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Kikkerland Acrylic Double RainbowMaker, Transparent
Kikkerland Acrylic Double RainbowMaker, Transparent
Price: £34.08

1 of 1 people found the following review helpful
5.0 out of 5 stars Lovely, creates masses of rainbows, 27 Sept. 2010
The double rainbow maker is wonderful, the crystals rotate in opposite directions sending masses of rainbows around the room. It does need full sunlight on its solar panel to operate.


Four Play
Four Play
by Fiona Walker
Edition: Hardcover

1 of 1 people found the following review helpful
2.0 out of 5 stars Confused and disappointing, 28 Feb. 2009
This review is from: Four Play (Hardcover)
Like other early novels by Fiona Walker, Four Play begins with strong elements of an early Jilly Cooper novel (think Polo or The Man Who Made Husbands Jealous). Sadly the cast of characters is too bottom heavy - with far too many unrealistically beautiful young people (~20-25) who all unconvincingly claim all the time to be passionately in love with one another.

The ending of the book is just bizarre. It bears no resemblance whatsoever to the blurb (Flipper hiding "a secret" - what was it?) and the circumstances in which the two completely obvious lovers eventually unite are sour and complicated. In a light-hearted romance novel one at least wants a clean happy ending; but this is just a mess.

The older characters are not well drawn or developed. The plot is shallow, poorly driven, and its denouement (if one can legitimately call it a denouement, it was more a straggled series of non-revelations and muddled events) greatly unsatisfying.

Ultimately you end up not caring about any of the characters in this book, young or old. That's the main problem. They are pretty much without exception unsympathetic and unbelievable.


The Crow: The Third Book of Pellinor
The Crow: The Third Book of Pellinor
by Alison Croggon
Edition: Paperback

10 of 10 people found the following review helpful
5.0 out of 5 stars Haunting and harrowing, 15 May 2007
Another stunning novel from Alison Croggan in the Pellinor series. This one may be more accessible to younger male readers, since it relates Hem's story so takes a more masculine perspective. Parts of it are quite harrowing, such as the child soldiers, and certain character deaths. It has the same epic, sweeping sense of darkness as Tolkien and other leading fantasy writers.

I would like to recommend to those who have already read The Gift and The Riddle that they re-read them after The Crow. I hadn't realised how carefully structured and planned this series is, and reading them a second time was not only a delight but also illuminating in terms of plot and character. They are amazingly re-readable and are greatly enhanced by The Crow, partly because it is contemporaneous to The Riddle.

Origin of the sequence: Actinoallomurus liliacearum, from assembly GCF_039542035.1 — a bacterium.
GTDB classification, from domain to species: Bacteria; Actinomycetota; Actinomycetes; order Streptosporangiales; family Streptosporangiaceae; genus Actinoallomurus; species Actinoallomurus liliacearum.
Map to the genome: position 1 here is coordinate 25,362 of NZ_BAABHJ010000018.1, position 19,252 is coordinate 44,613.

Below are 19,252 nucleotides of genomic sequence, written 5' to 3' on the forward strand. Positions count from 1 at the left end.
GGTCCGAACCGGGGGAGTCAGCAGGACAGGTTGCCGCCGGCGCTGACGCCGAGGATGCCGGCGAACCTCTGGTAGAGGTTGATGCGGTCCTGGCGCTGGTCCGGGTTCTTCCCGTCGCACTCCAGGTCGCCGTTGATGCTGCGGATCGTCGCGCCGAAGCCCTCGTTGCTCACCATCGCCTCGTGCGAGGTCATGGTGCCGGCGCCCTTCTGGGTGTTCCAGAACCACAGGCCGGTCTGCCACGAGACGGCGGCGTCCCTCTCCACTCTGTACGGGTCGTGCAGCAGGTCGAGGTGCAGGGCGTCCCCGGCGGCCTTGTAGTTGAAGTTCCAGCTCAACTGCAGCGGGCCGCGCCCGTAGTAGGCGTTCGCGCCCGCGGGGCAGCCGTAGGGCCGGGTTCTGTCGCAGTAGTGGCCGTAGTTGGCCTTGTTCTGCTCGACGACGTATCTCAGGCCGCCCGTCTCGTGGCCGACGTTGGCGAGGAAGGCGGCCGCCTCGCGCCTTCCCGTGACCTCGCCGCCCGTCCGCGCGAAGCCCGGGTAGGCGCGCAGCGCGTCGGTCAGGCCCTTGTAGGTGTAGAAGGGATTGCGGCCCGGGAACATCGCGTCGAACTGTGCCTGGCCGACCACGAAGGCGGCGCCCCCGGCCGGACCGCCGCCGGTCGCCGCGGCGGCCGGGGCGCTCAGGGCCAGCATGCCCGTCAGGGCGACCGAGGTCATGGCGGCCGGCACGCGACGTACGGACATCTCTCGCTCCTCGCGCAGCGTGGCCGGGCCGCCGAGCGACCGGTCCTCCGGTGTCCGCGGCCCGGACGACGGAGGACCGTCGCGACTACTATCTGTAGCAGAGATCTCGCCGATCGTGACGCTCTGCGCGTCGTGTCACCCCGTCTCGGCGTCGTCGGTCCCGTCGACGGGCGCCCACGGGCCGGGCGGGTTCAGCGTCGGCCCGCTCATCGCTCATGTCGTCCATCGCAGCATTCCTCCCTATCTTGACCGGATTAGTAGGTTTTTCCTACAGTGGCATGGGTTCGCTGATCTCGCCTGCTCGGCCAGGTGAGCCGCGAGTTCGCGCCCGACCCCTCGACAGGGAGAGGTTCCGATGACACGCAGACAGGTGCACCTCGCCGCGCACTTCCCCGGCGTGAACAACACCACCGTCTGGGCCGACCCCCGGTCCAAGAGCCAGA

Also there are sample chapters from the as yet unpublished fourth book, The Singing, on Alison Croggan's site, as well as sample chapters from the first three novels. They will give potential readers a proper taste of what the series is like, so you really can try before you buy. The only sad thing is that it seems as though the fourth book may be the last; I had hoped it would be a pentology.


At War with Waugh: The true Story of "Scoop"
At War with Waugh: The true Story of "Scoop"
by W. F. Deedes
Edition: Hardcover

15 of 15 people found the following review helpful
5.0 out of 5 stars Superb fun, 23 Nov. 2006
Anyone who enjoyed Evelyn Waugh's Scoop will be delighted by William Deedes' real life account of war correspondence in 1930s Abyssinia. Many of the journalists and officials turn out to be even more amusing and outlandish than Waugh made their fictional counterparts. The complex character of Waugh is also given honest treatment through Deedes' eyes, with as much admiration as criticism offered. It's also a nostalgic journey to a now long-past era, with our world of instant global communication and no more expensive, unreliable telegraphing, let alone cleft sticks. Deedes' account and Waugh's novel share common ground in their record of the tragedy as well as the bathos of war. A relatively quick read, but an excellent one.


They Came to Baghdad
They Came to Baghdad
by Agatha Christie
Edition: Paperback
Price: £6.39

1 of 1 people found the following review helpful
5.0 out of 5 stars Exciting adventure in 1940s Iraq, 15 Sept. 2006